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Saturday, September 27, 2014

CAPPADONNA - "Real Niggaz" / "Why It Gotta Be This?"

When Cappadonna first got out prison and made his first recorded apperances on Raekwon's "Ice Water" and "Ice Cream" in '95, followed by no less than five songs than Ghostface's "Ironman", he absolutely blew the collective mind of the hip-hop community - his 54 bars verse on ""Winter Warz" still stands as one of the greatest verses of all time. In short Cappadonna was one of the most promising new emcees in the industry around this time, and apparantly he is responsible for having learned the basics of rhyming and freestyling to a lot of the Wu generals back in the early days. But then something happened, on his five apperances on "Wu-Tang Forever" he sometime came off-beat, sometimes made little to no sense, and sometimes was as brilliant as ever. This continued on his '98 debut album "The Pillage". However, with enough incredible verses and his unique flows coupled with no less than seven outstanding RZA beats, five True Master bangers, and additional potent head knockers by 4th Disciple, Allah Mathematics, and Goldfinghaz, "The Pillage" was a remarkble debut album that today has gained a well deserved cult-following.

However, his 2001 follow-up "The Yin & The Yang" often considered as one of the absolute worst albums in the 60+ discography of the Wu-Tang Crew.. The production by the original Wu-Tang Elements producer was here replaced by Jermaine Dupri, 8-Off a.k.a. Agallah (who is a dope producer indeed), Neonek, and Inspectah Deck, The two producers who reprised their role from the predecessor is True Master and Goldfinghaz, on the single "Super Model" (above) and "Love is the Message" (Ft. Raekwon). Not suprisingly these are the albums only good songs, a long with 8-Off's lone contribution "The Grits". Not only are the vast majority of beats embarassingly wack, but the majority of Cappadonna's performance is equally bad. However, the project could have been a lot better and less embarassing if things had played out a bit differently.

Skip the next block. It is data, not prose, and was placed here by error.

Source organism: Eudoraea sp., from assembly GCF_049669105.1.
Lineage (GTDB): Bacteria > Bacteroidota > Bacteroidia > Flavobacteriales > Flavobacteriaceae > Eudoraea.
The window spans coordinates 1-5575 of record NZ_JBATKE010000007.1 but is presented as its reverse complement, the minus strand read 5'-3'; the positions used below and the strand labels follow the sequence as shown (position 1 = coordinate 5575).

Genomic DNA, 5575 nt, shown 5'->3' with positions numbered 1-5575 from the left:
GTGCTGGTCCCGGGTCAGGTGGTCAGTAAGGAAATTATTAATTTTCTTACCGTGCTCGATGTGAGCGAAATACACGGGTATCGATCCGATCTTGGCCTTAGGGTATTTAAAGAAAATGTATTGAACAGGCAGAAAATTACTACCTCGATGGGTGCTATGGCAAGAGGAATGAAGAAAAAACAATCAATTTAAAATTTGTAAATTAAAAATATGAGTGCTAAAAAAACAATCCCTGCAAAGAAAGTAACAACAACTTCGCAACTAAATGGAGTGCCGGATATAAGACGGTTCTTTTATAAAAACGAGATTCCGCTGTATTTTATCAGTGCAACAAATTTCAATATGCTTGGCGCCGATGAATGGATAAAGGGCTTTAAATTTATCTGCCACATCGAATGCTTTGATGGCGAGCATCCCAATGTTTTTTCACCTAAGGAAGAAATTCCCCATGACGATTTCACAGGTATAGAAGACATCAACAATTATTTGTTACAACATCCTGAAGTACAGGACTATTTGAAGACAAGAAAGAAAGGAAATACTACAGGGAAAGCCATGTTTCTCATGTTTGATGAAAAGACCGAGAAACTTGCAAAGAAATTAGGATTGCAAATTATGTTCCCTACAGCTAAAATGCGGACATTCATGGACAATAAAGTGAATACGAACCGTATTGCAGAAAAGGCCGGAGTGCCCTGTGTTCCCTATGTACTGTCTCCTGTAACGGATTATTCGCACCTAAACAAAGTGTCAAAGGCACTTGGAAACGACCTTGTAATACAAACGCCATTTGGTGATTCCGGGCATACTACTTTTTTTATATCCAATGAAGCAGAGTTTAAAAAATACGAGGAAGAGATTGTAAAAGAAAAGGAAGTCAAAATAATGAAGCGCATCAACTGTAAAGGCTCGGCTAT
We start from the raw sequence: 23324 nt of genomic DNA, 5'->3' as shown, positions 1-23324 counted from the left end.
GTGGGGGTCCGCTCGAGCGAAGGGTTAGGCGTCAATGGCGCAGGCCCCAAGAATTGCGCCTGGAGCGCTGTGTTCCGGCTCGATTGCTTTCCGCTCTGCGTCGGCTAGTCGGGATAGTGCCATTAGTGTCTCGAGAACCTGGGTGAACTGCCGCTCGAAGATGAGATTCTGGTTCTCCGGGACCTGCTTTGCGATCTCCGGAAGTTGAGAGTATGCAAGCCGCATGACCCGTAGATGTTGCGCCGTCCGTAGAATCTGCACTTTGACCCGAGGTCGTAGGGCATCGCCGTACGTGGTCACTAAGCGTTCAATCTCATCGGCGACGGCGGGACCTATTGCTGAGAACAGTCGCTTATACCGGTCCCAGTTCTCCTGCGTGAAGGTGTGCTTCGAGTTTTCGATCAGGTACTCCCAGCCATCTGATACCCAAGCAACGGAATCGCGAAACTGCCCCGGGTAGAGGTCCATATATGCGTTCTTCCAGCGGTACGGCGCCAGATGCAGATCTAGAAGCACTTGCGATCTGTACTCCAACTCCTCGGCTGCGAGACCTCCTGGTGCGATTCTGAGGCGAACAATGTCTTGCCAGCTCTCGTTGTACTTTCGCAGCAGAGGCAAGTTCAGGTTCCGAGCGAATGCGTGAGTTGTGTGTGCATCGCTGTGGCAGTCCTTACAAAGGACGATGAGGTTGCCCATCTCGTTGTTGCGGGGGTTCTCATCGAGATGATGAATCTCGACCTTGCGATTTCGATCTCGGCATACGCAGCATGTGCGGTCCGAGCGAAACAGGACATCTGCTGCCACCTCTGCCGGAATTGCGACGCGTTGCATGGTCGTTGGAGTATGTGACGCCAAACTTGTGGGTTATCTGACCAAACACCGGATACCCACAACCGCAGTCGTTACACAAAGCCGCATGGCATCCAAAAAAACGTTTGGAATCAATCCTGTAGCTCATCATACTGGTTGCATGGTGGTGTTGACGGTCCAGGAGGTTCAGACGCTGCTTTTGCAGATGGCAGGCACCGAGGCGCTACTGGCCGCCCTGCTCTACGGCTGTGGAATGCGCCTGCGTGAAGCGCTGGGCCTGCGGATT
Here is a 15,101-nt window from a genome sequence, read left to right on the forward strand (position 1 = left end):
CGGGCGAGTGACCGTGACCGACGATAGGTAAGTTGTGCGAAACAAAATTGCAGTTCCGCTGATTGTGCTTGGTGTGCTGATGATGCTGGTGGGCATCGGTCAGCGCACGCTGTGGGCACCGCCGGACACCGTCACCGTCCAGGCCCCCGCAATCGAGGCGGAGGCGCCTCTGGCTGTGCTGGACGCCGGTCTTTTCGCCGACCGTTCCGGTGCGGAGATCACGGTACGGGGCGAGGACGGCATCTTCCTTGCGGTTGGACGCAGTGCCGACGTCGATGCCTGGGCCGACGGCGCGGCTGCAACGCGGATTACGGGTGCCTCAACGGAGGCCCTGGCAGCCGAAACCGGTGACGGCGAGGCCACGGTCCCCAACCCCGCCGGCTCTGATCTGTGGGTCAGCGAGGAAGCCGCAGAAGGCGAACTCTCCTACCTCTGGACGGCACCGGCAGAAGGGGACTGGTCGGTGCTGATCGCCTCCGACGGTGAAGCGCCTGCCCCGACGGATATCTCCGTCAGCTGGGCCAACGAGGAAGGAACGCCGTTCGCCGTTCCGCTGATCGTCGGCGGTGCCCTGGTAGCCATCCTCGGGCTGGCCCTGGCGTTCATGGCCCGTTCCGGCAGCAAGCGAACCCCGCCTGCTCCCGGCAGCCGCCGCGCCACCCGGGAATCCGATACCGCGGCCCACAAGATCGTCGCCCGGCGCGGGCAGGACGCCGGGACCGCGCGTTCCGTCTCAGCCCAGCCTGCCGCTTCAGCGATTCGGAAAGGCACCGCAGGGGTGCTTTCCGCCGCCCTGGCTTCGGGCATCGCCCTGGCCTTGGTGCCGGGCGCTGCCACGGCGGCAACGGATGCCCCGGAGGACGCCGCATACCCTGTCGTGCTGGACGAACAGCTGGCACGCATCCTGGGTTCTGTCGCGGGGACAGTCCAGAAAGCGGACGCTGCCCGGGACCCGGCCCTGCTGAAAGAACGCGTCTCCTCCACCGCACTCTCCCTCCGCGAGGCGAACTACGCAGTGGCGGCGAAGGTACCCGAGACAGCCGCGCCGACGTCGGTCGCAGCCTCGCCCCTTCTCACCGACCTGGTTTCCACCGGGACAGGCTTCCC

Although The RZA and Divine are still listed as executive producers of the project, Cappa had a huge falling out with The Abbot of The Wu-Tang Clan around this time - sometime he touches on on his following album "The Struggle". In fact, Cappa had already recorded verses for the Wu-Tang Clan's 2001 album (you can hear him in the chorus on the hidden track "The Glock"), but not only were all his verses cut from the final project, his picture was even airbrushed from the album artwork. In the same vein, RZA's two original production contributions to "The Yin & The Yang" was completely removed from the album, after appearing on two advance promo versions (one clean vinyl promo and the advance CD). Not suprisingly, these two tracks ("Why It Gotta B This?" and "Real Niggaz"), were by far the strongest songs on the LP and why they hardly would be able to save the project, it would've made it a lot stronger combined with the three good songs mentioned above. Both songs have a classic Wu-Tang sound, with menacing strings, agressive drums and powerful bass, which also makes Cappa come off as much more potent in his writing and lyrical delivery. "Real Niggaz" also features a guest apperance by Sunz Of Man's Prodigal Sunn who was one of the foremost Wu affiliates when it came to high profile cameos at the time. If you haven't heard these joints before, be sure to stream or download them below, and while not make a little EP of these two joints and "Supermodel", "The Grits" and "Love is the Message". Suuuu!

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